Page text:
Yin expects Chipotle's restaurant margins will drop to 27% in 2013, down from 28% in 2012, due in part to the elevated cost of food and other commodities. Operating margins are also expected to narrow, figures Yin, to 16.8% next year from 17.3% in 2012.

As huge as the $217 billion U.S restaurant industry market, it is extremely crowded -- and highly competitive. It continues to be dominated by the giants in the business, including McDonald's (MCD), Wendy's (WEN), Burger King (BKW), and Yum Brands.

The fast-casual restaurant sector in which Chipotle competes is characterized by convenient food that's focused on fresh and healthy ingredients, as well as made-to-order dishes priced at relatively lower costs.

Chipotle has distinguished itself from the rest of the crowd by offering high-quality food menus. But now that leading competitors, such as Taco Bell, have been elevating the quality of their food offerings -- and at lower prices, too -- Chipotle has started to lose complete control of its chosen turf.

As a result, "It seems investors have turned bearish on Chipotle amid concerns over slower growth in customer traffic and sales, owing to a weak economy and increased competition, specifically from Taco Bell," notes Andrew J. Cueter, analyst at investment research firm Value Line. And he also expects growth will likely slow in 2013 as sales gains are projected to be flat.

So it isn't surprising that several Chipotle's large institutional investors, including Fidelity Management, Capital World Investors, and Renaissance Technologies, have reduced their stakes in the company, as of their latest filings on Sept. 30, 2012.

Gene Marcial wrote the column "Inside Wall Street" for Business Week for 28 years and now writes for MSN Money's Top Stocks. He also wrote the book "Seven Commandments of Stock Investing," published by FT Press.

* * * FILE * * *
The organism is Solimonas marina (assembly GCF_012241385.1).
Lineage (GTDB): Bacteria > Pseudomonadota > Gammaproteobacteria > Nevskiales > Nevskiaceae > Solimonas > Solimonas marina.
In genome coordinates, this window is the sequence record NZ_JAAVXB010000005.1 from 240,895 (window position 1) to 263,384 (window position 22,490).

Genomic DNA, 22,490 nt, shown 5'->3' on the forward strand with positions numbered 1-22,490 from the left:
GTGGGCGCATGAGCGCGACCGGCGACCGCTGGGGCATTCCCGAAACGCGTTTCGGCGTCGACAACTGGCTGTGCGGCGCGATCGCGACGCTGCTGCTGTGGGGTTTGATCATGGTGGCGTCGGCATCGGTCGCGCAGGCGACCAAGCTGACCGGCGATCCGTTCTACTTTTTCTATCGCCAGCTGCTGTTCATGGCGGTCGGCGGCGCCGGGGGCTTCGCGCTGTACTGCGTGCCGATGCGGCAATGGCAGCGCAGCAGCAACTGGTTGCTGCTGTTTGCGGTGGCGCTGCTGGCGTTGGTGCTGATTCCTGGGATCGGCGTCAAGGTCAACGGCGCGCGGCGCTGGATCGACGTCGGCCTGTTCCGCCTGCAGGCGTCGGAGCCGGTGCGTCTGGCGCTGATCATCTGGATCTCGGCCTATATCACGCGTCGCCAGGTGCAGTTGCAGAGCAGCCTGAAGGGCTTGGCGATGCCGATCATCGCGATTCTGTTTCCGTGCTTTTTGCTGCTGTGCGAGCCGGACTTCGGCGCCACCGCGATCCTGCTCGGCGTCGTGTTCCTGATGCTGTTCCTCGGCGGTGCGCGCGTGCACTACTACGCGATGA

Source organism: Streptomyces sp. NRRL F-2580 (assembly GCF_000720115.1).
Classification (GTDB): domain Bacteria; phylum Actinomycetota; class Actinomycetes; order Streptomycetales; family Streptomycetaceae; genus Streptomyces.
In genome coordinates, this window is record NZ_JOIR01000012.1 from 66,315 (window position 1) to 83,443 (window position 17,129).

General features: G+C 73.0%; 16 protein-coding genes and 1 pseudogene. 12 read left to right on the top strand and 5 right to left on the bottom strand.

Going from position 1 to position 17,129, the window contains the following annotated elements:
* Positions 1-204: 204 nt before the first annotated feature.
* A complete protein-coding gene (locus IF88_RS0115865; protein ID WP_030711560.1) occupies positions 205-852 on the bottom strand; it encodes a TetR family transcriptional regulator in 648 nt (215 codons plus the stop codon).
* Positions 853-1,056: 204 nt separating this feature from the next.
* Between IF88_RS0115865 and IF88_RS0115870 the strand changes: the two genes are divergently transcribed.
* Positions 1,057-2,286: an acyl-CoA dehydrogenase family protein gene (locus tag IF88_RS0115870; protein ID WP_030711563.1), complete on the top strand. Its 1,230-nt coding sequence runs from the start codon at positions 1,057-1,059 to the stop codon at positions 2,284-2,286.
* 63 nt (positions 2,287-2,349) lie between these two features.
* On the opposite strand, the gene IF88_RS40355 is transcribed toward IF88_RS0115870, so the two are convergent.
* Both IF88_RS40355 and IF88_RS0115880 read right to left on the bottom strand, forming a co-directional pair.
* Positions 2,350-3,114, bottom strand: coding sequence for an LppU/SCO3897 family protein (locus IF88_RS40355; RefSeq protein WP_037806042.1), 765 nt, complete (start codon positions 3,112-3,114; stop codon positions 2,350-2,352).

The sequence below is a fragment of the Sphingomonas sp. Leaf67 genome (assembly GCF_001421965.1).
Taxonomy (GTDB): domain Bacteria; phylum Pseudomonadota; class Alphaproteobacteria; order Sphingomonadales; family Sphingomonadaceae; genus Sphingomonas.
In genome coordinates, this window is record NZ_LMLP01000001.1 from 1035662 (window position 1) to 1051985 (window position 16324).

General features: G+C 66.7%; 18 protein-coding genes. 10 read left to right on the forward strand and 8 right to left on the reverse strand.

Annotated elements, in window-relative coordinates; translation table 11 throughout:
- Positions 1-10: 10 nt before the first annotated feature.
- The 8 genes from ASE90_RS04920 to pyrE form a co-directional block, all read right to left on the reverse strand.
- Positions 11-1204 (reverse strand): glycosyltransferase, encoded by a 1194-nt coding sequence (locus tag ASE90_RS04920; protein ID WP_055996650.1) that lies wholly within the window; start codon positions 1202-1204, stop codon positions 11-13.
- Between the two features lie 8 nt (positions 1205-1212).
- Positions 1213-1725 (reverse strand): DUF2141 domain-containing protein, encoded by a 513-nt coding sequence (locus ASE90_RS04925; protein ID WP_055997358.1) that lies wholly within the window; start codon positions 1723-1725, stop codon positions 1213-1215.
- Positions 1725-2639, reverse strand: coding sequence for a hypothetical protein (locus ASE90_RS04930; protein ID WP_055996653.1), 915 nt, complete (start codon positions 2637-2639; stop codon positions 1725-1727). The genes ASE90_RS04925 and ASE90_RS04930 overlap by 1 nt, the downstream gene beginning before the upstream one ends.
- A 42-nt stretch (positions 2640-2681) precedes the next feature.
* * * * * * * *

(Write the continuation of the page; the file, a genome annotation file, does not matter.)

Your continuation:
Dec 20, 2012 9:17PM
The nearly 9 dollar burrito that Chipotle offers is already way too high for a fast food  meal. Add a drink and you're over $10.50.  They are charging sit down prices to a consumer that has way too many other choices for cheaper fare.  The only good thing going for Chipotle is it's the healthiest way to get a mexican food meal.  The ingredients tortilla .30 cents rice .10 cents beans .10 cents chicken .70 cents  one ounce of cheese .30 cents salsa .30 cents one ounce sour cream .30 cents guacamole .40 cents which they charge 1.80 for  plus .20 cent drink equals about $2.70  worth of ingredients.  That leaves them nearly 8 bucks per order for running the shop and profit.   I don't know how they can blow it with these margins unless people are just getting tired of the high price and are going to start finding cheaper alternatives as competitors ramp up offering similar food.  I think this space is ripe for 6 buck combo meal competitor to step in and take Chipotle's customers away.  All taco bell has to do is get a giant tortilla, bowls  and have the same build a burrito  bowl section with the same ingredients that they currently offer.   The food courts of the major retail chains could set up a similar operation as well.